Op-ed: Allowances are for kids — not your spouse

Personal finance

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You don’t have to scroll far to find the #tradwives and #SAHGs (stay-at-home girlfriends) of social media who glamorize the extremes of domesticity, or the wives in Dubai who film their extravagant errands, such as picking up a Cartier bracelet and stopping for a facial on the way home.

At all ends of the wealth spectrum, there’s a common thread tying these women together: permission. Someone, usually a man, is giving it to them.

The term “allowance” should make you think of money a parent gives to a child. Yet, it arises in the financial arrangements of these partnerships, too. The allusion is right in our faces, infantilizing women by placing their freedom to spend under the thumb of their partner’s permission.

Most financial experts and professionals cringe at the concept, and it should come as no surprise that the topic has been covered far and wide.

But there’s also the fact that social media’s going to social media — so much is put on for show. The most extreme content often receives the most attention, leaving open the question of how real and commonplace “allowances” actually are among couples.

Do people really operate like this?

Until recently, we thought, no. But turns out, we were wrong.

While interviewing couples for our forthcoming book on love and money, a few have used that word. Typically, the dynamic involves a male partner who earns an income and a female who cares for their children at home.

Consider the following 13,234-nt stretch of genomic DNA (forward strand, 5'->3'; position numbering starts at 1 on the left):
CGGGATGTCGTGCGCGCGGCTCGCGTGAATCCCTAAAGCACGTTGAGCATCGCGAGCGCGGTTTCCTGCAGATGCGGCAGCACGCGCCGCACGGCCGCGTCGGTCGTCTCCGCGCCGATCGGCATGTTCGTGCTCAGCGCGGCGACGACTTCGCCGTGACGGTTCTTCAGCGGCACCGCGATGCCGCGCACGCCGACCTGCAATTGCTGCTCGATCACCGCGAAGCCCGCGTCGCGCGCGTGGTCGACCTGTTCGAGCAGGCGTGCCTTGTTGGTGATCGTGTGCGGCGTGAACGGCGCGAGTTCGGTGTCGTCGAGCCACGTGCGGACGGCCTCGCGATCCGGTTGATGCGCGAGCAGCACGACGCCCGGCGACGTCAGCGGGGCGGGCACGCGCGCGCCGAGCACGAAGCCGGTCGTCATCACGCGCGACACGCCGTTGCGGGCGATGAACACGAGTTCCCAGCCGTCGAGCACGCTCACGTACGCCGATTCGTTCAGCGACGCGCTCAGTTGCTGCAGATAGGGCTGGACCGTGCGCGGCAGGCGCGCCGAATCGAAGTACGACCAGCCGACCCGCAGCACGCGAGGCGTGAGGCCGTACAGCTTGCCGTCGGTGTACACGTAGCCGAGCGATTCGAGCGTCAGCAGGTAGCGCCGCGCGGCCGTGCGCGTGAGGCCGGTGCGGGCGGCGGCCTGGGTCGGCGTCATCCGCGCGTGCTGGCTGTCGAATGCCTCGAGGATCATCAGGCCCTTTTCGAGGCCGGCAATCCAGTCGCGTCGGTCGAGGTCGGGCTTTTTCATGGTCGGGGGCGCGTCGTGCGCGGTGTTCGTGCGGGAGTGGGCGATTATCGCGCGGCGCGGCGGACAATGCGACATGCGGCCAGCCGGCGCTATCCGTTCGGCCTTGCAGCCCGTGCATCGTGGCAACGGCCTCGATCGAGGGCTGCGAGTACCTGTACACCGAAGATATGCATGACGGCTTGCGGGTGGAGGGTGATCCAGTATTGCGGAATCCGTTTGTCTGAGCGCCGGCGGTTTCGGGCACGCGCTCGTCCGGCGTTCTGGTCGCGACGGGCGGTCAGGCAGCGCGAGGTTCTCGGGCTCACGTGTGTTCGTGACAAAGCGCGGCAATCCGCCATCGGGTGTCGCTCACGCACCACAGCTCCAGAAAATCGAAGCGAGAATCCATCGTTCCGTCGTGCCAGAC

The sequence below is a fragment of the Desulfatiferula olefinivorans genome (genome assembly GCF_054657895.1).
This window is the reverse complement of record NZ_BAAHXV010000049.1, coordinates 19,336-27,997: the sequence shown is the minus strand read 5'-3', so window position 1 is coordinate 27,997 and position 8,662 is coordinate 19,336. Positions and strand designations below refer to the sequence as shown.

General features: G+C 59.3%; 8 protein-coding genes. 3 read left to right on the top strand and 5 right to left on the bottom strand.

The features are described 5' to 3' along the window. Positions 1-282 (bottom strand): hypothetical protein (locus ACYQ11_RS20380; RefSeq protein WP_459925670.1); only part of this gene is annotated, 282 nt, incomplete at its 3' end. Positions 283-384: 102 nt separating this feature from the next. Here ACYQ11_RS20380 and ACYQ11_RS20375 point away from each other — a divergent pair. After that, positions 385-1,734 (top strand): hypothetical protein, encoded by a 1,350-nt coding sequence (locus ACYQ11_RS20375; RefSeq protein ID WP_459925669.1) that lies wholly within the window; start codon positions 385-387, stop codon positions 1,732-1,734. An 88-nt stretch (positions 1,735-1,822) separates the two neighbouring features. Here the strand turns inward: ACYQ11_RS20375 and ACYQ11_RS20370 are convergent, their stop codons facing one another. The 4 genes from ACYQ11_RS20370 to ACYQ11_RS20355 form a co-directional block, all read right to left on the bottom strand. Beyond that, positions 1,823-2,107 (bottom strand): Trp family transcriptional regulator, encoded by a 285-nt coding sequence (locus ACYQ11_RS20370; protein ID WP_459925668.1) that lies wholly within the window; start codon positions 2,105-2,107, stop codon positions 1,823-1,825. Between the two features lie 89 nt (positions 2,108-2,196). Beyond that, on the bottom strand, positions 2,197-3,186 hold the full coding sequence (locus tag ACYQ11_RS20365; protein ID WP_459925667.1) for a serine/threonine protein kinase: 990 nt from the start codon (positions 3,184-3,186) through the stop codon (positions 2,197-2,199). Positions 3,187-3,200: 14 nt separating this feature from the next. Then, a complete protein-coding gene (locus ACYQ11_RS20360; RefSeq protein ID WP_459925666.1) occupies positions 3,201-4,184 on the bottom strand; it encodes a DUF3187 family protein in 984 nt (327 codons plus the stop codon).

Hearing it via Zoom during real conversations about real people’s money felt worse than the sensationalized snippets on TikTok. The sense of permission took on a broader meaning with dual negative implications: These women need permission from their partners to spend money, and they have permission to not engage around the important decisions in their financial lives as a couple.

It’s disappointing, for sure, but we think there’s something to salvage beneath the surface.

Why ‘allowance’ is a problematic term

Most people who adopt this antiquated terminology don’t really intend to create a disparate weight of power and control in their relationship — at least that’s what we’ve observed.

What they actually want is to feel safe knowing that guardrails exist.

They are not trying to remove anyone’s sense of agency. They just want to know their partner is not heading to Cartier for a bracelet and stopping for a facial on the way home (figuratively speaking, of course). However, they might also be a bit lazy for embracing the easiest word, one already familiar to them from their own lives and the lives we observe online. 

Just because it’s easy doesn’t make it right. There’s harm in “allowances,” which perpetuate gender-based stereotypes and widen the wealth gap and knowledge gap around personal finance.  

What’s worse, they diminish the work being done at home. We do a terrible job as a society of assigning value to a spouse’s nonmonetary contributions, and they are just as crucial to maintaining household stability as the income flowing in.